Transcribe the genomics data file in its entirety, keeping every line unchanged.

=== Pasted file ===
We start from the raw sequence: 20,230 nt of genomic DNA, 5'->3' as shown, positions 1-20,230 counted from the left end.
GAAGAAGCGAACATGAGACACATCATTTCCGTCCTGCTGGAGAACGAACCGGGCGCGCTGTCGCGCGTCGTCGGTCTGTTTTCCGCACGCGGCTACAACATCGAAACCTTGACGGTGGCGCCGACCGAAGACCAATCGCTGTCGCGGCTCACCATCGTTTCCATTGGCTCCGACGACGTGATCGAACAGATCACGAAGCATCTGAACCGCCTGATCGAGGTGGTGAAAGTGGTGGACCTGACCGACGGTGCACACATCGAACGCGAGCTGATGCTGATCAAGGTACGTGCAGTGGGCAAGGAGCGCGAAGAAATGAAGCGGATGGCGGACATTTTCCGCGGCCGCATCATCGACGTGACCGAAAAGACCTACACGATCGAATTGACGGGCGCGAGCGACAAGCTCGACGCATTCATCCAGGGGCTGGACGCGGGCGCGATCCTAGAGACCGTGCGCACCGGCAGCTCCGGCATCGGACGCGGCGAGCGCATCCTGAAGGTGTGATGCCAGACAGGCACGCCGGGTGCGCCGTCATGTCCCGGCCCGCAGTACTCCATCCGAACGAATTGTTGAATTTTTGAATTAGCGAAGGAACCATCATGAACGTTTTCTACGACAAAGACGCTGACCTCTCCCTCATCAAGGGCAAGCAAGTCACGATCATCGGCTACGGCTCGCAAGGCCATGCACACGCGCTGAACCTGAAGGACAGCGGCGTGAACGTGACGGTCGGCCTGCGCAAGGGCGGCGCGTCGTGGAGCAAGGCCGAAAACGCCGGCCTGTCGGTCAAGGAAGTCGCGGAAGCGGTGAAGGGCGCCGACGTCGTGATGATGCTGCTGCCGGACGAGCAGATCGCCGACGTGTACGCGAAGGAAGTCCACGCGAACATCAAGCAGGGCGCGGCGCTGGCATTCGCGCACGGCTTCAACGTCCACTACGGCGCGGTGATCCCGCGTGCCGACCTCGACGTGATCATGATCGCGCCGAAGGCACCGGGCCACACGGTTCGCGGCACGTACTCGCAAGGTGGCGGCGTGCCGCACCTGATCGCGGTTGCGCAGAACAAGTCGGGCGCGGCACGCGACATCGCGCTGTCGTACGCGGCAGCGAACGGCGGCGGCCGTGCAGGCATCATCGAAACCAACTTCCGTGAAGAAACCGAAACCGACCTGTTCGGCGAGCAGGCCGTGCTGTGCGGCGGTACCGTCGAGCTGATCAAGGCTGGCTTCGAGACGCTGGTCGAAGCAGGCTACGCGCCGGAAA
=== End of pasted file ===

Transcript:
We start from the raw sequence: 20,230 nt of genomic DNA, 5'->3' as shown, positions 1-20,230 counted from the left end.
GAAGAAGCGAACATGAGACACATCATTTCCGTCCTGCTGGAGAACGAACCGGGCGCGCTGTCGCGCGTCGTCGGTCTGTTTTCCGCACGCGGCTACAACATCGAAACCTTGACGGTGGCGCCGACCGAAGACCAATCGCTGTCGCGGCTCACCATCGTTTCCATTGGCTCCGACGACGTGATCGAACAGATCACGAAGCATCTGAACCGCCTGATCGAGGTGGTGAAAGTGGTGGACCTGACCGACGGTGCACACATCGAACGCGAGCTGATGCTGATCAAGGTACGTGCAGTGGGCAAGGAGCGCGAAGAAATGAAGCGGATGGCGGACATTTTCCGCGGCCGCATCATCGACGTGACCGAAAAGACCTACACGATCGAATTGACGGGCGCGAGCGACAAGCTCGACGCATTCATCCAGGGGCTGGACGCGGGCGCGATCCTAGAGACCGTGCGCACCGGCAGCTCCGGCATCGGACGCGGCGAGCGCATCCTGAAGGTGTGATGCCAGACAGGCACGCCGGGTGCGCCGTCATGTCCCGGCCCGCAGTACTCCATCCGAACGAATTGTTGAATTTTTGAATTAGCGAAGGAACCATCATGAACGTTTTCTACGACAAAGACGCTGACCTCTCCCTCATCAAGGGCAAGCAAGTCACGATCATCGGCTACGGCTCGCAAGGCCATGCACACGCGCTGAACCTGAAGGACAGCGGCGTGAACGTGACGGTCGGCCTGCGCAAGGGCGGCGCGTCGTGGAGCAAGGCCGAAAACGCCGGCCTGTCGGTCAAGGAAGTCGCGGAAGCGGTGAAGGGCGCCGACGTCGTGATGATGCTGCTGCCGGACGAGCAGATCGCCGACGTGTACGCGAAGGAAGTCCACGCGAACATCAAGCAGGGCGCGGCGCTGGCATTCGCGCACGGCTTCAACGTCCACTACGGCGCGGTGATCCCGCGTGCCGACCTCGACGTGATCATGATCGCGCCGAAGGCACCGGGCCACACGGTTCGCGGCACGTACTCGCAAGGTGGCGGCGTGCCGCACCTGATCGCGGTTGCGCAGAACAAGTCGGGCGCGGCACGCGACATCGCGCTGTCGTACGCGGCAGCGAACGGCGGCGGCCGTGCAGGCATCATCGAAACCAACTTCCGTGAAGAAACCGAAACCGACCTGTTCGGCGAGCAGGCCGTGCTGTGCGGCGGTACCGTCGAGCTGATCAAGGCTGGCTTCGAGACGCTGGTCGAAGCAGGCTACGCGCCGGAAA